Explorers have long known there was more to the 887 statues on Easter Island—some 2,000 miles west of Chile—than just the statue heads made famous in photographs.
When most people think of the renowned monolithic statues, they think of the heads only. But in October 2011, the Easter Island Statue Project began its Season V expedition, revealing remarkable photos showing that the bodies of the statues go far deeper underground than just about anyone had imagined.
The Thinkbox blog brought the excavation photos to attention today and has sparked some debate online as to whether the evidence of full-bodied statues on Easter Island is really "news." While technically full-bodied statues have been known to exist on Easter Island for hundreds of years, some of the new petroglyph writings on the recently excavated statues appear fairly unique.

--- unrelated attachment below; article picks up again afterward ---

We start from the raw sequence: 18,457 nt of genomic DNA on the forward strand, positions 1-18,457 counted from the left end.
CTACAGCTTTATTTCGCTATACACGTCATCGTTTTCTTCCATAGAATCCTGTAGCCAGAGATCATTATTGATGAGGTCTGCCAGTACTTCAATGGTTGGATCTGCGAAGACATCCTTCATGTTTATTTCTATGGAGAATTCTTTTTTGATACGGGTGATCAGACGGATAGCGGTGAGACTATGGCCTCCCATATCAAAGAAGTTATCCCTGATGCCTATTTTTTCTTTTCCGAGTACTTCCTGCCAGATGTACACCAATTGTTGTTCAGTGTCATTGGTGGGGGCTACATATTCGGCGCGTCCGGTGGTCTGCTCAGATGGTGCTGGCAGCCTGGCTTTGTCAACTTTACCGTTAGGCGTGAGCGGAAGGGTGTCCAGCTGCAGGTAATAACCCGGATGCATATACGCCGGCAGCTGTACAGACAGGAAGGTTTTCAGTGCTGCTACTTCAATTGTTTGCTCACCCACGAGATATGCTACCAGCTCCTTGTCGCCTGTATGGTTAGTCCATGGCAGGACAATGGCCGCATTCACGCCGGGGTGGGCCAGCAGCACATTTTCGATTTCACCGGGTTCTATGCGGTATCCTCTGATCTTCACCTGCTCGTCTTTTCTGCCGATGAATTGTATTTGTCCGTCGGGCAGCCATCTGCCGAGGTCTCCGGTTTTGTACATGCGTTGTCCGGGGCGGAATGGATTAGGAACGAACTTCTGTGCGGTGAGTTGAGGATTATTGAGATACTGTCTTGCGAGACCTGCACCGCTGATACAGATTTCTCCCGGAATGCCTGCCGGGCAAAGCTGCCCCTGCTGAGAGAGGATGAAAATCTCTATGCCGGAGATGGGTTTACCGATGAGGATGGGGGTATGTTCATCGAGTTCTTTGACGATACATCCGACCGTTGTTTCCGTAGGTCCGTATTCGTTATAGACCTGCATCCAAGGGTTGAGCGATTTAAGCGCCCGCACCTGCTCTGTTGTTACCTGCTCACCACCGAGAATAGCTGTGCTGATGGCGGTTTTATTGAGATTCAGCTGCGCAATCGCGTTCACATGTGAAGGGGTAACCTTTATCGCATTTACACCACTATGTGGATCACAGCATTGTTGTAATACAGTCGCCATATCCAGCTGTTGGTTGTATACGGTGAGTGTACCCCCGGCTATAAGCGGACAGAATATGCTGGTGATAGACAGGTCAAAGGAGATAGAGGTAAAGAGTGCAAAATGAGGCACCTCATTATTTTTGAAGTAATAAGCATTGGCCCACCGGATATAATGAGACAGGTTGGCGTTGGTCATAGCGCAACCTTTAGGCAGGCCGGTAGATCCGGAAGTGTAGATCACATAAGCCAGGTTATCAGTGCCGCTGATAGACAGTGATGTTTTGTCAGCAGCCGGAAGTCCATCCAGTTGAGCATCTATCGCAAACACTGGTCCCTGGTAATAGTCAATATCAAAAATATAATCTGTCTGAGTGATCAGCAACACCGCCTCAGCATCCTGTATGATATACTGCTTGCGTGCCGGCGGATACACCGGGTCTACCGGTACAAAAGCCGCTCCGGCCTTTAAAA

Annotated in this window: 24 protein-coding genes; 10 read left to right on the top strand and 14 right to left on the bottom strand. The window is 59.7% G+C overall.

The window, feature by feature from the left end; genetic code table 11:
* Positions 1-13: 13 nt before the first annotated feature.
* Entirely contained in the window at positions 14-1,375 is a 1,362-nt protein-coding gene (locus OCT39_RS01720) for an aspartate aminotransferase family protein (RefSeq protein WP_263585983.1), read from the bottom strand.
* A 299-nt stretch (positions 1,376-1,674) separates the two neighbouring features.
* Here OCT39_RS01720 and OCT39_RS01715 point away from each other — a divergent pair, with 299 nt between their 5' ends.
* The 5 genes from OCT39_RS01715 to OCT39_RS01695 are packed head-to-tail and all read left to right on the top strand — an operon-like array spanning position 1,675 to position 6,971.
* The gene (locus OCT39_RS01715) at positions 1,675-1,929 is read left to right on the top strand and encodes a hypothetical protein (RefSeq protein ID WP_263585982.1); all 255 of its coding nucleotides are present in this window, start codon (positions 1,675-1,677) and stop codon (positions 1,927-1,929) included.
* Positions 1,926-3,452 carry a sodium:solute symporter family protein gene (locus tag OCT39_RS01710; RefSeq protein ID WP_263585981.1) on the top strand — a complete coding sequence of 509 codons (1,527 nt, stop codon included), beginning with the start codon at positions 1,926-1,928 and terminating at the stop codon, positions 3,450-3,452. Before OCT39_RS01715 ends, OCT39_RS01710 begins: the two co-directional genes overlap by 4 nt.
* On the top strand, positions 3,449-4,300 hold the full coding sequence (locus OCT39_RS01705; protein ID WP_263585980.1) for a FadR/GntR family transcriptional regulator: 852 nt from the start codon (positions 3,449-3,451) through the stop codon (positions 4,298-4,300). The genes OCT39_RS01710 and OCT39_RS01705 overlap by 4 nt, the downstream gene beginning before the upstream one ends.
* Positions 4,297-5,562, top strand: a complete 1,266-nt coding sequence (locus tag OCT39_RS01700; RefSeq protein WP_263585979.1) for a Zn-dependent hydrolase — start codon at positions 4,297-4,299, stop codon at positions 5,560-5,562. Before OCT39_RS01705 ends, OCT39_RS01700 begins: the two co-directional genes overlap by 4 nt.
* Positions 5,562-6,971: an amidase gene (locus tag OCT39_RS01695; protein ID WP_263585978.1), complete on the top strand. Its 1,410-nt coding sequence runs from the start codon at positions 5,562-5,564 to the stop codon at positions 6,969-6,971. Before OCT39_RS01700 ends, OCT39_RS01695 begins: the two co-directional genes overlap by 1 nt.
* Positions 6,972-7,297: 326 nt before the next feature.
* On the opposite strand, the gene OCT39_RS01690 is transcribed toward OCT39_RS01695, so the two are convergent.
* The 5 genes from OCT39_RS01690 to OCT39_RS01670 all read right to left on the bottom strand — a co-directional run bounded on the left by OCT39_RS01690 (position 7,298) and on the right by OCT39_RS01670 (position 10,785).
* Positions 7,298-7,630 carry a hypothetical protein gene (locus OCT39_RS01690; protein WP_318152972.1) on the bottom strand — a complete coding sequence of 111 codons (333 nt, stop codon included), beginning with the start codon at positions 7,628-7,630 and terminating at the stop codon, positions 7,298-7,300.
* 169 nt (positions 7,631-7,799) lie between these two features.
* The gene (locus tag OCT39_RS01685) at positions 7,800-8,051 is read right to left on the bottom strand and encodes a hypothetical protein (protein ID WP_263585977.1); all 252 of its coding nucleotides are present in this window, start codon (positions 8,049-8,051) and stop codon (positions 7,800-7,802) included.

As the project's director Jo Anne Van Tilburg, Ph.D, writes:
"While many statues have individual petroglyphs, these and only one other statue—of over 1,000 we have documented—have multiple petroglyphs carved as a composition on their backs. Underlying these carvings is a complex symbol found on less than 100 statues. It is referred to by previous researchers as the "ring and girdle" design, and sometimes said to represent the "sun and rainbow."
Dr. Van Tilburg also says the excavation sites offer some new "strong evidence" of how the Rapa Nui ancestors managed to manipulate the heavy statues into place with limited technological resources.
In addition, Dr. Van Tilburg wrote that her team has found tuna vertebrae near the bottom of a recent excavation. The evidence backs up claims from Easter Island's Rapa Nui community that the original statue carvers were rewarded for their efforts in meals of tuna and lobster.
While it used to be a fun theory to speculate whether the Easter Island statues were a product of some alien civilization, the new scientific evidence just goes to show that real history is far more grounded in reality—but no less startling.
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